You might think that the highest point in all of Nova Scotia, located in the scenic Cape Breton Highlands and in the center of a well-visited National Park, would be a prominent, famous, and popular peak. You would at least expect a well-marked hiking trail to the summit, perhaps crowded on weekends with families and dogs, and with interpretive signs at the trailhead or even at the top.
Well, if that is what you thought, then White Hill is almost the exact opposite of that picture. It is an extremely remote, lonely, low bump on a marshy, barren, windswept upland about 20 km/13 mi from the nearest road and 10 km/6 mi from any maintained hiking trails. When I talked to National Park rangers about access to the peak in 1994, they discouraged me and were not sure the last time anyone was up in that area. I don't think the situation has changed much since then.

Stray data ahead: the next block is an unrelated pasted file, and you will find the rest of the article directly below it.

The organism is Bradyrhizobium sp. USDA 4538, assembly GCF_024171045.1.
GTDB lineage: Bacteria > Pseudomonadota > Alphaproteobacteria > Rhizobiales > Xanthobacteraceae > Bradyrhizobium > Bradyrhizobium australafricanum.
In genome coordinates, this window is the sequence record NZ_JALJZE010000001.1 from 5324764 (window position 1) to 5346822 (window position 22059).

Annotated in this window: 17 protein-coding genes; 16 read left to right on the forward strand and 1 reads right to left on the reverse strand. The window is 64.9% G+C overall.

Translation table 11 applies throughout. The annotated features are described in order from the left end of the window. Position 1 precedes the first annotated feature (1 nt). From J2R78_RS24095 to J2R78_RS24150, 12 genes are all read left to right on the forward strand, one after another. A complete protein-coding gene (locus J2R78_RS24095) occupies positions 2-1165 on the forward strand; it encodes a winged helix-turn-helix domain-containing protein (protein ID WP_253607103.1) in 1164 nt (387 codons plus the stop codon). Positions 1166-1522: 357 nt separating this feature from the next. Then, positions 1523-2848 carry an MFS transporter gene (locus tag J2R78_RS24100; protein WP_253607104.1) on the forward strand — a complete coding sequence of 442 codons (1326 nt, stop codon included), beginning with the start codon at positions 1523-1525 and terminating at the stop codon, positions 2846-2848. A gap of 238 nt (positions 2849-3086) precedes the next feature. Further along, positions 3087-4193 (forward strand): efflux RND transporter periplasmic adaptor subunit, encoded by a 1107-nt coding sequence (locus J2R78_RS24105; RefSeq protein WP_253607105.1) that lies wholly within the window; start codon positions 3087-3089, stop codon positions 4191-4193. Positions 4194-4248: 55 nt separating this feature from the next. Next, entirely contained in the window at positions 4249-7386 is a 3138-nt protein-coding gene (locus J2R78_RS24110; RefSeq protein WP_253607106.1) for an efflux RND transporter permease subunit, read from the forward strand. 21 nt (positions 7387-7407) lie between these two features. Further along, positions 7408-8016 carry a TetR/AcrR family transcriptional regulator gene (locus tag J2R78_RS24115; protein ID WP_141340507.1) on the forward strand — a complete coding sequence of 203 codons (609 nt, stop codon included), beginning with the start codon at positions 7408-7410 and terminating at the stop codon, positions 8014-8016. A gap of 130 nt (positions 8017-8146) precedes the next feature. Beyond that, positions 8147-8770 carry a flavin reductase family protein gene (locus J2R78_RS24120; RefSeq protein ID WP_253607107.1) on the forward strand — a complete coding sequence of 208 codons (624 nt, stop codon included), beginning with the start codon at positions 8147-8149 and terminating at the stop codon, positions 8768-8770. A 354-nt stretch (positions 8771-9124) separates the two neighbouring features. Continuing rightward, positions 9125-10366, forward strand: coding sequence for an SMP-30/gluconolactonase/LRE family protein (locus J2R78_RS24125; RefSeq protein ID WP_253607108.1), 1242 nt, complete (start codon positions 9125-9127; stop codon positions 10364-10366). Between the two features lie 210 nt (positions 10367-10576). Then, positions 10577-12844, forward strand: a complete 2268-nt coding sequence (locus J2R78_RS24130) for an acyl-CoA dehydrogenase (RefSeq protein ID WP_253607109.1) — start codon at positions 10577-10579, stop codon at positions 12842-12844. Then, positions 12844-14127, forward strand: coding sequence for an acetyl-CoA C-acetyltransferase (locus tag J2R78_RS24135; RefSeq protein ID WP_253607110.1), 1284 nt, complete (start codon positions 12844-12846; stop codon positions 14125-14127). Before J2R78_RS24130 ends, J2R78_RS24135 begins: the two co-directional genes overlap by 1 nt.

The remoteness of White Hill, to me, makes it a special peak whose ascent is more of an adventure than a basic half-day hike to a high point. Depite its very low elevation, the central Cape Breton Highlands is a treeless expanse of bushes and lakes remininscent of the moors and heaths of Scotland (the original Scotia), and exploring into the heart of this area can be a great way to really get away from it all.
The standard route these days appears to be from the south, via the Cheticamp Flowage lake, but it involves some bushwhacking and routefinding. This route has been done by fit trail-runners in 4 hours round trip, but most mortals will require a full day. The route with the least bushwhacking uses the Branch Pond Lookoff Trail and then the unmaintained fire roads beyond to Lake of the Islands and finally the summit, but that is a 27 mile hike round trip. Travel in the backcountry here is often very swampy and boggy and keeping your feet dry can be challenging.